"We are not just vets, we are a family".


We offer a range a surgical procedures from routine neuters to spinal surgery, available to both our clients or as a referral from surrounding veterinary practices. We work along with popular charities such as the Cats Protection and Dogs Trust for neutering at discounted pricing (you must contact the charity direct to see if you qualify for this). All of our veterinary surgeons are highly skilled and qualified, some of which are certificate holders in soft tissue surgery.


When your pet undergoes any surgery they will recieive an anaesthetic. Once the vet and the nursing team is ready to perform the operation your pet will be given a mild sedative to relax them and then an anaesthetic will be administered. Your pet will then be operated on in one of our fully equipped surgical theatres, whilst being constantly monitored by our professional team of veterinary nurses. We aim to talk you through some of our surgical facilites and the benefits for your pets. 


Neutering is a very important for both male and female dogs and cats, and one of the most important things you can do for your pet, not only are there proven health benefits, but it can sometimes help with socialising issues. 


Benefits: Pregnancy is stressful to the biology of a dog. Whilst a healthy male dog can father hundreds of puppies without any significant stress, female dogs use a lot of energy and nutrient during pregnancy and lactation.


Neutering is the most responsible thing you can do as a pet owner, not only does it help to prevent unwanted pregnancies there are also many other health benefits including:


- Reduces the risk of potentially fatal testicular tumours in male cats and dogs.
 Reduces the risk of potentially fatal mammary tumours in female cats and dogs.

- Prevents pyometra, (infection of the uterus), in female cats and dogs.
- Can sometimes help to reduce aggression and/or hyperactivity.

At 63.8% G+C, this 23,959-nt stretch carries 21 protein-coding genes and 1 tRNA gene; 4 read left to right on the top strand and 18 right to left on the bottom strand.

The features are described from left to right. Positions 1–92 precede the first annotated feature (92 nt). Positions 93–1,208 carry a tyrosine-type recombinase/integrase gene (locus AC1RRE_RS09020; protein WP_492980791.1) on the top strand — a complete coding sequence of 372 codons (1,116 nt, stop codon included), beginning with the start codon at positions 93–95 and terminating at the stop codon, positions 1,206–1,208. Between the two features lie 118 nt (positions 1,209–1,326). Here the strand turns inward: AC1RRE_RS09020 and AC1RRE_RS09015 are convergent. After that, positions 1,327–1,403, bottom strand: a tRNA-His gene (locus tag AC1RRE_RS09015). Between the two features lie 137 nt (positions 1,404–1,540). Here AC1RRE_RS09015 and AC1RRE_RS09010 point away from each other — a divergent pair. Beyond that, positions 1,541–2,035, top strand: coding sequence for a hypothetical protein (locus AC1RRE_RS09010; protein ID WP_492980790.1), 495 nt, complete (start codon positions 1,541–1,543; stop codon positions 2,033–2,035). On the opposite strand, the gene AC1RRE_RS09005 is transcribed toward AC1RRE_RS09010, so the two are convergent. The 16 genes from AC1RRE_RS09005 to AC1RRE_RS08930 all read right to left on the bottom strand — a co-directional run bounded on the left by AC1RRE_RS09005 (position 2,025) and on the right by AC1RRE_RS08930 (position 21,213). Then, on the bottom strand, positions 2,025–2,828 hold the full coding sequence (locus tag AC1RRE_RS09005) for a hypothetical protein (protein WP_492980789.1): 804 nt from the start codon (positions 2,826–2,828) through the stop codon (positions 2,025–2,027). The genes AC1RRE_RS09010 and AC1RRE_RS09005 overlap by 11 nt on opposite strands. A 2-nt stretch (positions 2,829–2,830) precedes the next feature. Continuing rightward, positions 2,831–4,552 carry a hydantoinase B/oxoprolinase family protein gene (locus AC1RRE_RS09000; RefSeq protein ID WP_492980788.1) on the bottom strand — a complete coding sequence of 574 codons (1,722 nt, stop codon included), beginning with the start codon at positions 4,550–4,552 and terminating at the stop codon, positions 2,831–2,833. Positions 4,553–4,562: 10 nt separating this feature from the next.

Oral health and hygiene is as important for our pets as it is for us. We offer nurse clincs to check your pets oral hygiene and our qualified nurses can give you advise on how to control it. With the right treatment and oral routine your pet can fight against;


- bad breath

- gum disease

- tartar build up 

- pain

- tooth decay


The bacteria in the mouth can lead to kidney and heart disease if not correctly taken care of.


On your visit our veterinary team will assess your pets mouth and decide what treatment is necessary. Sometimes treatment is not needed and there are a range of home care products to use. Alternativley a scale a polish may be necessary to remove tartar and polish the teeth. Your pet may need surgical extractions if the tooth decay is prolonged and the tooth is causing pain. We offer a dental package that covers your pets dental needs at a great price. 





What is MRI?

Magnetic resonance imaging (MRI) is an imaging

technique that uses a strong magnetic field and pulses of radiofrequency energy to cause tissues to emit characteristic energy signals. The MRI computer converts the signal intensity to varying shades of grey in the image.

The main advantages of MRI versus the conventional x-ray include:

  1. Higher sensitivity for subtle changes in soft tissue chemical properties
  2. The ability to acquire images in any plane desired
  3. Absence of ionizing radiation: this means that MRI is a NON-INVASIVE technique
Left: An X-Ray of a hock. You would be able to see a fracture but it is hard to see tissue damage.
Right: an MRI of the same joint – the detail is much better and the image is far more likely to be diagnostic for soft tissue injuries.

The MRI is now considered the GOLD STANDARD for diagnosing:










  1. Intracranial disease (tumours, strokes, developmental disorders, cranial nerves disorders…)
  2. Brain infectious disease (meningitis)
  3. Spinal disease (Intervertebral disk degeneration, intramedullary neoplasia, nerve roots neoplasia…)
  4. middle/inner ear disease

Other applications include:

  • Deeper studies of complex anatomical regions as the hock joint
  • Detection of small changes in soft tissues in the abdominal cavity

What’s happened to my dog/cat during a scan?

  1. General light anaesthesia
  2. He/She will be positioned on a table in a tube-shaped or open gantry in which there is a constant strong magnetic field
  3. He/She will sleep while the veterinary surgeon runs the scan

How long is the procedure?

It depends on

  1. the anatomical region to analyse
  2. what the vet has found and what he wants to investigate
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